Tag Archives: Rosalind Franklin

The Tragedy of Female Scientists Dying Before Their Time

Ada Lovelace

Ada Lovelace

Ada Lovelace died at the age of 36, the same age that her father, Lord Byron had died. She passed away from uterine cancer on the 27th of November, 1852. She is famous for being the first computer programmer, working algorithms for Charles Babbage’s Analytical Engine. Because she died so young, she was shorn of the possibility of having even greater achievements.

Émilie du Châtelet

Pregnancy and childbirth were chancy for women in the 18th century. On the night of the 3rd of September, 1749, Émilie du Châtelet gave birth to a daughter at the age of 42. She died but a week later, from pulmonary complications, probably brought on by post-partum fever. Émilie du Châtelet was a French mathematician, physicist, and translator of scientific texts, as well a scientific commentator, writer and – incidentally – the lover of Voltaire. There really isn’t a scientific field she didn’t make an important contribution to in some way or another. Her early death robbed the world of a brilliant mind with still so much to offer.

Emmy Noether

Emmy Noether has been described as the most important woman ever to enter into the field of mathematics. Her fields of expertise were Abstract algebra and theoretical physics.In April 1935, her doctors located tumours in Noether’s pelvis, which included a large ovarian cyst. She died from a post-operative fever after the cyst was removed. She was a mere 53 years old (my current age).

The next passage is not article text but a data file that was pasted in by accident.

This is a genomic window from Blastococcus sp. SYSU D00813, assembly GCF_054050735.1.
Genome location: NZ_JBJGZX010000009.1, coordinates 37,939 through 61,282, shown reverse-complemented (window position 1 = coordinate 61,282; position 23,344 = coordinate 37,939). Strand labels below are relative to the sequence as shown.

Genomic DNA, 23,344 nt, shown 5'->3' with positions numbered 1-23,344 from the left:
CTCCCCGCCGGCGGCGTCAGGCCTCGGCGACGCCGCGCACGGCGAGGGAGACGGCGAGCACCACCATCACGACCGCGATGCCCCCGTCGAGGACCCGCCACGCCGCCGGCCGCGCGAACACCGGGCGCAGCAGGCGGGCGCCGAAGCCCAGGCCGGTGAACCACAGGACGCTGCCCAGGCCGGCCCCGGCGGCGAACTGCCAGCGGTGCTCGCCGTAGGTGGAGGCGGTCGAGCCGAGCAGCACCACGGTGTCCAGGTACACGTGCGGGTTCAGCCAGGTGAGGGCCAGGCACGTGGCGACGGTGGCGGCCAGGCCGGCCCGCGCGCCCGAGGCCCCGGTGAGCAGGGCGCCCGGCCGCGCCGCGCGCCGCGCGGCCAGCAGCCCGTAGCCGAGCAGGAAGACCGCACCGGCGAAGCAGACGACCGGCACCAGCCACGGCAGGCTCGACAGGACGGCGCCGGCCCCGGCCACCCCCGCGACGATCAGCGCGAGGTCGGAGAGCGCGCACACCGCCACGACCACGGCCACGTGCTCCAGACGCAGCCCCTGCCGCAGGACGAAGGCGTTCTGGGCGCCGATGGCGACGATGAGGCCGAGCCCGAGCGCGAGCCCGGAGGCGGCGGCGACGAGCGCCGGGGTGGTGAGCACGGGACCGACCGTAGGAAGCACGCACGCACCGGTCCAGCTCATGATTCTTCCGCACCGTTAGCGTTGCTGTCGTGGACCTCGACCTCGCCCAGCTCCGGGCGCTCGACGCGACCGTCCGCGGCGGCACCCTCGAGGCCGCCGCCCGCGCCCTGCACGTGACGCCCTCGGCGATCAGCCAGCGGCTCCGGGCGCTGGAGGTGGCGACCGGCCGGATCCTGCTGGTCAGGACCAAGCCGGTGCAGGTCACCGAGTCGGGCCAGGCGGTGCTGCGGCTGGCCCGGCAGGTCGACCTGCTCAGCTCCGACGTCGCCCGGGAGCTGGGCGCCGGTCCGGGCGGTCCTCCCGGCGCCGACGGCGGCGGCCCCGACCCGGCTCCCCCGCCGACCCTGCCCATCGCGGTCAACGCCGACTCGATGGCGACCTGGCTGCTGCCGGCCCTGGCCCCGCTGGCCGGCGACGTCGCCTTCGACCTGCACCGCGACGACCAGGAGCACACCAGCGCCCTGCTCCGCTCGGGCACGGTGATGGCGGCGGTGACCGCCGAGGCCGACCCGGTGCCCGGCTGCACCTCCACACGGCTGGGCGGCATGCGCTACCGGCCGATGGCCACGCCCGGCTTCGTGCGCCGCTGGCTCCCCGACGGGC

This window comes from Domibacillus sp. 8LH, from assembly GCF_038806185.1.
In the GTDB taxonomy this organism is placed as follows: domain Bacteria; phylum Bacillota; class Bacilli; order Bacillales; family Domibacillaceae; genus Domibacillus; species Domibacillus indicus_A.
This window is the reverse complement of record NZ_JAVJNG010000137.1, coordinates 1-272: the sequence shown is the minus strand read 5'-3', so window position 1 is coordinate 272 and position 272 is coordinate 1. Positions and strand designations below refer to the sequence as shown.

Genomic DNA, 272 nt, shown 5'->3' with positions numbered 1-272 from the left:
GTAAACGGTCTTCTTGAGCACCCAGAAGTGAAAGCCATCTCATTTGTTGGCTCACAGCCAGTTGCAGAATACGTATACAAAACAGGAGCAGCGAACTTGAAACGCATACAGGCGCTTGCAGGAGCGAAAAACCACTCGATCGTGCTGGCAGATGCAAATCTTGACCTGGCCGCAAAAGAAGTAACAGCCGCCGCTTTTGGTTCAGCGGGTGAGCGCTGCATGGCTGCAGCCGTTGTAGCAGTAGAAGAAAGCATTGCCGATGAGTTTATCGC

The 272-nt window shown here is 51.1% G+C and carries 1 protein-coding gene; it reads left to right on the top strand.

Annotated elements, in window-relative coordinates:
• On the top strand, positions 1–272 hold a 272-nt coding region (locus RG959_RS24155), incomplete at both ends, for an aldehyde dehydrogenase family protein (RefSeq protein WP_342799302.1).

Rosalind Franklin and one her images of the double helix pattern of DNA.

Rosalind Franklin also died of ovarian cancer, at the shockingly young age of 36. Franklin was an English Chemist and X-ray crystallographer. who was one of the team who discovered the double helix structure of DNA. She was robbed of her Nobel Prize by her early death, and Watson and Crick attempted to downplay her role in the discovery. Read Watson’s book, The Double Helix : A Personal Account of the Discovery of the Structure of DNA. Reading between the lines, you can see he and Watson were absolute arseholes to Franklin, though Watson did go on to admit he was wrong about. Crick’s portrayal of Franklin in The Double Helix was even more negative; inferring that Franklin was unable to interpret her own DNA data. One wonders what might have happened if she had lived to defend her reputation.

All of these genius women were killed by diseases relating to their femininity. Until quite recently, ‘women’s problems’ were not studied in any depth. Most doctors were male, and couldn’t properly examine a modest female patient. If these women were alive today, it is possible they would have lived much longer, productive lives. As if being a woman in STEM isn’t hard enough…



Filed under Historical Personage, History, Steampunk Feminist, Women in Science